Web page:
Overpopulation is a concept that implies that the planets resources are becoming too scarce to support the growing number of people. Overpopulation is a major threat as it hinders economic growth and underdeveloped countries should put up strategies to reduce rates of population increase. In the developed countries, the issues of environmental deterioration, crime and pollution would be easier to control if the growth rate was to be reduced. Overpopulation is seen as a principal source and barrier to solving social problems and not social institutes. The impact of humanity on the planet combines the three elements: the pattern of consumption, numbers and how we obtain what we consume. Massive poverty and essential goods unmet demand is a broad issue insignificant portion of the poor world and despite everything, we still have consumption bomb. The growing demand for life necessities and consumers goods are the reason for drastic climate change and the exhaustion of soils, water, and various vital planetary life-emotionally supportive networks,
Alongside quick population growth rate come dangerous ecological issues. Rapid population growth contributes to each threat to the ecosystem. Overpopulation is the foundation of deteriorations in the environment, for example, devastations of rainforests, ozone layer depletion, and global warming global warming are the rise in the planet's temperatures as a result of emission of large amounts of greenhouse gasses into the atmosphere. Human activities, including breathing, results in the emission of these gasses making the Earth warm up gradually. With the increase in the human population, more space is needed for them to occupy. To meet the demand, down many trees without new ones being planted. Deforestation is a major problem in itself as it cause the extinction of species. It is known that every year 10,000-17,500 types of plants, mammals, birds and reptiles become extinct. The main reason for the decline in vertebrates is the human devastation of old forests, chaparral, and other habitats. Pollution increment is an undeniable issue that will rise undoubtedly because of overpopulation. People also will be making more autos. Thus, with more autos the more contamination there is.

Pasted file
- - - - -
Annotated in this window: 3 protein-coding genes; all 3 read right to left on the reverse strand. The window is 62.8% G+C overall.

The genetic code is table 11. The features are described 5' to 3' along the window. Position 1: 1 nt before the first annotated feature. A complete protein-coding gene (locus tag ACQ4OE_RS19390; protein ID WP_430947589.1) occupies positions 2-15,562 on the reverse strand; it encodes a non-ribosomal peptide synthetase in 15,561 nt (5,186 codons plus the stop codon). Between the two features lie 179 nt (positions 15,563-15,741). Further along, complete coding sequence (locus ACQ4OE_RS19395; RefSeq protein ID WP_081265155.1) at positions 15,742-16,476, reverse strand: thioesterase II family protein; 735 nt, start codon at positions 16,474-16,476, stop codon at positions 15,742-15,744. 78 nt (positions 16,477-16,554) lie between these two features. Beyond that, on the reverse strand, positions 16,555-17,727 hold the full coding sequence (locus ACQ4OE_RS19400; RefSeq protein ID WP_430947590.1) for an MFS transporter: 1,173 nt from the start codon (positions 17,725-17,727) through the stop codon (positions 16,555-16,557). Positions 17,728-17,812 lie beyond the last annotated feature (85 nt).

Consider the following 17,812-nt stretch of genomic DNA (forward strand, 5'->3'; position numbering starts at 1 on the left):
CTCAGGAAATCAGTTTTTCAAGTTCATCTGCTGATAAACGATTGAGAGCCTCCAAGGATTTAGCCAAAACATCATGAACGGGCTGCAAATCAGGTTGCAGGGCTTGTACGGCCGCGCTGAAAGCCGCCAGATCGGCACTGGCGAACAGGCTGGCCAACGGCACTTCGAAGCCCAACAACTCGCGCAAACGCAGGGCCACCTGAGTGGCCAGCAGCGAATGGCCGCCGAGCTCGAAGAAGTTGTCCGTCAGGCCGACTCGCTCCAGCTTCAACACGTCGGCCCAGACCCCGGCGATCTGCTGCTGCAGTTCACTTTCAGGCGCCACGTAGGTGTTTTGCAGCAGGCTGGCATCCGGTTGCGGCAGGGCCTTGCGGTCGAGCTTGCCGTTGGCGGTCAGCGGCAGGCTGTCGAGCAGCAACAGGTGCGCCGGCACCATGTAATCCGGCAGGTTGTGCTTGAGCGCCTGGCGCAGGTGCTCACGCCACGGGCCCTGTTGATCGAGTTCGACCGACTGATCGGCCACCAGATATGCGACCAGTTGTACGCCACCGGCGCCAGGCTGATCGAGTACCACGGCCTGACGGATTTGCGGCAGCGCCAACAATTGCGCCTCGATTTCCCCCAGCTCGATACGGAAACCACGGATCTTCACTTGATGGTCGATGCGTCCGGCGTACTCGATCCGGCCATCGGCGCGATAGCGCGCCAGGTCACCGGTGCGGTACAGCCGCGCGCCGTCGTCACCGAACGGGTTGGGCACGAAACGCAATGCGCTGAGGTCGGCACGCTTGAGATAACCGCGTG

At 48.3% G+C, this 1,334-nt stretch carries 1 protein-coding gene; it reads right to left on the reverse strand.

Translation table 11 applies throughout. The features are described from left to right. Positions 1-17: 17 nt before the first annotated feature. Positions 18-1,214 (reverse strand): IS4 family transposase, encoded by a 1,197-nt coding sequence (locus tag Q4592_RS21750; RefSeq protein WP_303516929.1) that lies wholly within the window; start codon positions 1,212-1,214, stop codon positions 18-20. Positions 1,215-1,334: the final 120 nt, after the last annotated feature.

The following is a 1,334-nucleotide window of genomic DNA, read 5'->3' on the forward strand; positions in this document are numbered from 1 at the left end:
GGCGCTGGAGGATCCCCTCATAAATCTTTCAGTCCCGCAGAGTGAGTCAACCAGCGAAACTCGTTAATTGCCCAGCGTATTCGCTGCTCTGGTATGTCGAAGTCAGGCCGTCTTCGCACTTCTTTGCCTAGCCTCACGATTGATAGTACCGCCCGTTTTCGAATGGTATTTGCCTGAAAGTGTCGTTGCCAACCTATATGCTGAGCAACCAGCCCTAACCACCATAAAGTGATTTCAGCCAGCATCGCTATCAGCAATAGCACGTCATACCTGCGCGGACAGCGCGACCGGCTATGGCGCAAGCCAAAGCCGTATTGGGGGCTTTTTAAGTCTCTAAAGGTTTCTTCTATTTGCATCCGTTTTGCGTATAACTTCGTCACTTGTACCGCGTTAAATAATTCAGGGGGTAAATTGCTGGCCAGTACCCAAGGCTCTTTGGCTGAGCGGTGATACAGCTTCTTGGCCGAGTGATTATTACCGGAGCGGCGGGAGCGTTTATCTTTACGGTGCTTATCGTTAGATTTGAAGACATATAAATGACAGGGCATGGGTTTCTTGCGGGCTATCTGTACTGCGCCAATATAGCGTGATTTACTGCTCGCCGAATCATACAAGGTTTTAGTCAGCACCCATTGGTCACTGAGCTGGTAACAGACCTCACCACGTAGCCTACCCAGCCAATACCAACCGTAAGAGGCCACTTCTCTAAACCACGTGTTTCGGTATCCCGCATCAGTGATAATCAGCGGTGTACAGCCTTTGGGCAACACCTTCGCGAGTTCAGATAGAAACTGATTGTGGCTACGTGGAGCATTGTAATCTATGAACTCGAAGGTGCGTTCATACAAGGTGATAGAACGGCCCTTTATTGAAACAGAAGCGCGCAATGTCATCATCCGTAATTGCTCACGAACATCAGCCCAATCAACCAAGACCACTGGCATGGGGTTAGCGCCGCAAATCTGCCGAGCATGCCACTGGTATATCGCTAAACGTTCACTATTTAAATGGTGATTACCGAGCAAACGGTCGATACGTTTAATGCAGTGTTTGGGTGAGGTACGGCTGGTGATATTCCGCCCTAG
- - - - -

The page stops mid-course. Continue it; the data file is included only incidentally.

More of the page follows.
Crime is a more negative impact that overpopulation has on the world. In the next decades, many young people will be moving to the urban areas in search of education and employment. New jobs have to be created for the rising population. This is not easy, and it will add up to the existing unemployment and underemployment. This, in turn, will lead to mass poverty as many people will not be able to provide the basic needs for their family. Juvenile crimes and child labour are attributed to poverty as children try to find other survival means. Additionally, overpopulation puts a strain on resources meant for development in developing countries. With water shortages, tension ensues which can break into wars. Starvation becomes a major issue, and the mortality rate rises. Overpopulation plays a role in political instability. The government is unable to sustain the growing population, and this can make people agitated posing a threat to the nation's security.
In conclusion, overpopulation is a legitimate threat to the planet. Depletion of resources, destruction of the wild and poverty will eventually lead to underdevelopment in a country. Its adverse effects bring us to the realization of the need to control it. The existing population cannot be destroyed, but efforts should be made to control overpopulation. The most effective ways of slowing growth include girls child education, womens rights advancement, increasing reproductive health services and widening access to family planning.
Barroso, Carmen. "Empower Women For The Health Of The Planet - Nytimes.Com". Nytimes.com. N.p., 2015. Web.
Gimenez, Martha. "Marx Vs. Malthus On Population". Colorado.edu. N.p., 2016. Web.
"Malthus, The False Prophet". The Economist. N.p., 2008. Web.
Mazur, Laurie. "It's Not A Numbers Problem - Nytimes.Com". Nytimes.com. N.p., 2015. Web.
Nair, Chandran. "Asia Must Build A Less Wasteful Economy - Nytimes.Com". Nytimes.com. N.p., 2016. Web. 17 Sept. 2016.
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